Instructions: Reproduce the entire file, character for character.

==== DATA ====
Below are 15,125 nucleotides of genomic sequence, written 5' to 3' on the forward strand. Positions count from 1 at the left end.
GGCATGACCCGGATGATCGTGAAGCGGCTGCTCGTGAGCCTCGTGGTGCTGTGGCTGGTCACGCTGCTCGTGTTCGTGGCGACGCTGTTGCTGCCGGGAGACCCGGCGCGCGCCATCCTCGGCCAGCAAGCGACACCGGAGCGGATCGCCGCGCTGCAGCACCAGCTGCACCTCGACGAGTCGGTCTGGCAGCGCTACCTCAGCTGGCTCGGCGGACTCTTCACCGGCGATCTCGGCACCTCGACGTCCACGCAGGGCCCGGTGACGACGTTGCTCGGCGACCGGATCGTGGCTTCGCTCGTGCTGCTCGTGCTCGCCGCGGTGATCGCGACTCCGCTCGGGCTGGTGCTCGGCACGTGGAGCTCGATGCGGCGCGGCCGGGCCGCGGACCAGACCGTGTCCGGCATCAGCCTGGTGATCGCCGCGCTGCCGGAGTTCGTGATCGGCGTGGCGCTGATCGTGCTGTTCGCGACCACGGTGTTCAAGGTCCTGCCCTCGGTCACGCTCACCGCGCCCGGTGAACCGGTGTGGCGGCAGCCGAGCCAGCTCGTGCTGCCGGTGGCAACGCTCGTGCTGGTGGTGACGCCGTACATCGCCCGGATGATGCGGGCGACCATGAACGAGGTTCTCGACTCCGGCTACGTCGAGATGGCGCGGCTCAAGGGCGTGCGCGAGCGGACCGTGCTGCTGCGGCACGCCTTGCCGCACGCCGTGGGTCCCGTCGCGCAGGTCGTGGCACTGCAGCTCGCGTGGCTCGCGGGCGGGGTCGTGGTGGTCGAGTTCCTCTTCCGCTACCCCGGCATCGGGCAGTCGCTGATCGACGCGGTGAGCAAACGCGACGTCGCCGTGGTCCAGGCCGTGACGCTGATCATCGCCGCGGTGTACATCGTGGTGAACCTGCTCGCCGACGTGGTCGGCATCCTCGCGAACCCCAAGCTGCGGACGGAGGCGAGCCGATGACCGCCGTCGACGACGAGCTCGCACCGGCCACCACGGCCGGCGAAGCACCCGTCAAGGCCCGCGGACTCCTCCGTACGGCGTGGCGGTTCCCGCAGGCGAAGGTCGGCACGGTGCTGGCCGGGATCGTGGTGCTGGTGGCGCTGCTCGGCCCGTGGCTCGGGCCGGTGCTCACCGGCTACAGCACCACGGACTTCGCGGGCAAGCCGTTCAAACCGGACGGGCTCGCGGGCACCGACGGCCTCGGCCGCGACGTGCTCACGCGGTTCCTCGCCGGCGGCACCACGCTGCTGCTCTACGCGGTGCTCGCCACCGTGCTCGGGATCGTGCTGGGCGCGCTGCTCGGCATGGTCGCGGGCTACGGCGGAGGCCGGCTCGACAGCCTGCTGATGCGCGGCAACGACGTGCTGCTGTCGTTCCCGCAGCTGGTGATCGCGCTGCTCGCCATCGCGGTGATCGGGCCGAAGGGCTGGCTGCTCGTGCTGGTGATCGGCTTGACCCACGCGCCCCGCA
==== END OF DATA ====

Below are 15,125 nucleotides of genomic sequence, written 5' to 3' on the forward strand. Positions count from 1 at the left end.
GGCATGACCCGGATGATCGTGAAGCGGCTGCTCGTGAGCCTCGTGGTGCTGTGGCTGGTCACGCTGCTCGTGTTCGTGGCGACGCTGTTGCTGCCGGGAGACCCGGCGCGCGCCATCCTCGGCCAGCAAGCGACACCGGAGCGGATCGCCGCGCTGCAGCACCAGCTGCACCTCGACGAGTCGGTCTGGCAGCGCTACCTCAGCTGGCTCGGCGGACTCTTCACCGGCGATCTCGGCACCTCGACGTCCACGCAGGGCCCGGTGACGACGTTGCTCGGCGACCGGATCGTGGCTTCGCTCGTGCTGCTCGTGCTCGCCGCGGTGATCGCGACTCCGCTCGGGCTGGTGCTCGGCACGTGGAGCTCGATGCGGCGCGGCCGGGCCGCGGACCAGACCGTGTCCGGCATCAGCCTGGTGATCGCCGCGCTGCCGGAGTTCGTGATCGGCGTGGCGCTGATCGTGCTGTTCGCGACCACGGTGTTCAAGGTCCTGCCCTCGGTCACGCTCACCGCGCCCGGTGAACCGGTGTGGCGGCAGCCGAGCCAGCTCGTGCTGCCGGTGGCAACGCTCGTGCTGGTGGTGACGCCGTACATCGCCCGGATGATGCGGGCGACCATGAACGAGGTTCTCGACTCCGGCTACGTCGAGATGGCGCGGCTCAAGGGCGTGCGCGAGCGGACCGTGCTGCTGCGGCACGCCTTGCCGCACGCCGTGGGTCCCGTCGCGCAGGTCGTGGCACTGCAGCTCGCGTGGCTCGCGGGCGGGGTCGTGGTGGTCGAGTTCCTCTTCCGCTACCCCGGCATCGGGCAGTCGCTGATCGACGCGGTGAGCAAACGCGACGTCGCCGTGGTCCAGGCCGTGACGCTGATCATCGCCGCGGTGTACATCGTGGTGAACCTGCTCGCCGACGTGGTCGGCATCCTCGCGAACCCCAAGCTGCGGACGGAGGCGAGCCGATGACCGCCGTCGACGACGAGCTCGCACCGGCCACCACGGCCGGCGAAGCACCCGTCAAGGCCCGCGGACTCCTCCGTACGGCGTGGCGGTTCCCGCAGGCGAAGGTCGGCACGGTGCTGGCCGGGATCGTGGTGCTGGTGGCGCTGCTCGGCCCGTGGCTCGGGCCGGTGCTCACCGGCTACAGCACCACGGACTTCGCGGGCAAGCCGTTCAAACCGGACGGGCTCGCGGGCACCGACGGCCTCGGCCGCGACGTGCTCACGCGGTTCCTCGCCGGCGGCACCACGCTGCTGCTCTACGCGGTGCTCGCCACCGTGCTCGGGATCGTGCTGGGCGCGCTGCTCGGCATGGTCGCGGGCTACGGCGGAGGCCGGCTCGACAGCCTGCTGATGCGCGGCAACGACGTGCTGCTGTCGTTCCCGCAGCTGGTGATCGCGCTGCTCGCCATCGCGGTGATCGGGCCGAAGGGCTGGCTGCTCGTGCTGGTGATCGGCTTGACCCACGCGCCCCGCA